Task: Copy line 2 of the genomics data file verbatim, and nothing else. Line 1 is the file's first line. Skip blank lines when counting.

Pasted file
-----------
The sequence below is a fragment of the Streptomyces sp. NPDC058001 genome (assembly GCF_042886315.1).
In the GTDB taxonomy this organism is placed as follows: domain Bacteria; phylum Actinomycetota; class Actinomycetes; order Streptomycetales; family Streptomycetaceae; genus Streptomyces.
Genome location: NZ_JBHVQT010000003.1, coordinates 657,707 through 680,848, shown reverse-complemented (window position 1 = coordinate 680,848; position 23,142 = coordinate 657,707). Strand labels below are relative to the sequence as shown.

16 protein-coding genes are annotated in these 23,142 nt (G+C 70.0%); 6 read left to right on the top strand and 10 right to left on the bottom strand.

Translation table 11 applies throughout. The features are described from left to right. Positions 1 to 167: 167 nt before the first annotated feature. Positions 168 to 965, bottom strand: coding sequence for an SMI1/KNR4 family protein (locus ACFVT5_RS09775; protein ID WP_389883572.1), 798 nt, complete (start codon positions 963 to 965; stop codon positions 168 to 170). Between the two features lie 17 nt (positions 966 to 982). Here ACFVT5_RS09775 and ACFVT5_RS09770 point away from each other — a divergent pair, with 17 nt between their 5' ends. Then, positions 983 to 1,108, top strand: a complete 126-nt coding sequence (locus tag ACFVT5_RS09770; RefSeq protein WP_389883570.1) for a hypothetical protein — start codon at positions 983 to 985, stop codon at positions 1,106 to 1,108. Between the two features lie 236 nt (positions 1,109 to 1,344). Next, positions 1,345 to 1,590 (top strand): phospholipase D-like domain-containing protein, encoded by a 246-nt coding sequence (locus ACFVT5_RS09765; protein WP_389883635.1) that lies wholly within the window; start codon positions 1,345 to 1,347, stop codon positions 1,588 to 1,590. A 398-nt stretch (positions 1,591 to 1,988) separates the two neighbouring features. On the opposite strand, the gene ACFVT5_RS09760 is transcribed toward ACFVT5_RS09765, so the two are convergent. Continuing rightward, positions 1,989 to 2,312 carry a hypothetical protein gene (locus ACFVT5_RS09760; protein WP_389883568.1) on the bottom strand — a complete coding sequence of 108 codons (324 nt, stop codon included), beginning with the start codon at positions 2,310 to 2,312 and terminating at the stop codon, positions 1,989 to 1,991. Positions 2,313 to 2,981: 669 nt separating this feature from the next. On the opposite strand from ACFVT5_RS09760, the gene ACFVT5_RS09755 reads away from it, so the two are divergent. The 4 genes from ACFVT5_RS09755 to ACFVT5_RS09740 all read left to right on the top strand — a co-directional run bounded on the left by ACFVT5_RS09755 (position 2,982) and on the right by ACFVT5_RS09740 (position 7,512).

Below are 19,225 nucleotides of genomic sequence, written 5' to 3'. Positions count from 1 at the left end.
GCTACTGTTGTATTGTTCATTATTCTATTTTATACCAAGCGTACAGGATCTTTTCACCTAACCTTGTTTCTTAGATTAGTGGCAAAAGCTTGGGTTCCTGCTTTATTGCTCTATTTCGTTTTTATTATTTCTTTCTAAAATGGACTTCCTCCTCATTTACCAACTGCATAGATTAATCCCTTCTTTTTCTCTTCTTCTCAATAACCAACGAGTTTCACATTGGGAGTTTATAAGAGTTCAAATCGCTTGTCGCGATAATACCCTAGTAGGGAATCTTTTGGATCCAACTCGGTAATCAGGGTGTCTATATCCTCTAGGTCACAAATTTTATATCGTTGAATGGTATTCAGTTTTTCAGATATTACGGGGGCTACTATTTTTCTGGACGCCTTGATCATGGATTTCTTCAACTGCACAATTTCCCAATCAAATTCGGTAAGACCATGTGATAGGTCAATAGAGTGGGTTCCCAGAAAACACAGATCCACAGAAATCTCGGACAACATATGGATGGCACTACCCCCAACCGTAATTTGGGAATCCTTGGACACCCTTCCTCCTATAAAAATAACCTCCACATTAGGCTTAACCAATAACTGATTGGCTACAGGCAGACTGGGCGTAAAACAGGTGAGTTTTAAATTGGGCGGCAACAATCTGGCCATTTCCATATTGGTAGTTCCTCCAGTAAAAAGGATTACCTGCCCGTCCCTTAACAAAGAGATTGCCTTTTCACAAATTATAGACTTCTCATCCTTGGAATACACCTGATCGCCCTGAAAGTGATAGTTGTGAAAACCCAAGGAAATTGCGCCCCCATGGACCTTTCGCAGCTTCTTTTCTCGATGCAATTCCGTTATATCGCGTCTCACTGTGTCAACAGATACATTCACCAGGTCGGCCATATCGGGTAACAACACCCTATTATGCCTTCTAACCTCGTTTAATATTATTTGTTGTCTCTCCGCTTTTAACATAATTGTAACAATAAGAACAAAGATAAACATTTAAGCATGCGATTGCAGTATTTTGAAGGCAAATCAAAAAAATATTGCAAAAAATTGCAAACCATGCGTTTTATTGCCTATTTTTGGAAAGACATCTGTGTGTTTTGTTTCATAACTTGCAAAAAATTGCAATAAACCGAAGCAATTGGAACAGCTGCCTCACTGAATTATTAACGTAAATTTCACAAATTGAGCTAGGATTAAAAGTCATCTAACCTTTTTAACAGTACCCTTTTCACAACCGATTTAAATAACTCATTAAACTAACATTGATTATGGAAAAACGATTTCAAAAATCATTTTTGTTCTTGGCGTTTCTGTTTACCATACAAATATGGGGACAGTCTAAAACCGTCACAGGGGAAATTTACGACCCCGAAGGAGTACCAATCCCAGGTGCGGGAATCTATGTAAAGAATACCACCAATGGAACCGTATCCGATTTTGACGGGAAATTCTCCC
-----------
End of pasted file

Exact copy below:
In the GTDB taxonomy this organism is placed as follows: domain Bacteria; phylum Actinomycetota; class Actinomycetes; order Streptomycetales; family Streptomycetaceae; genus Streptomyces.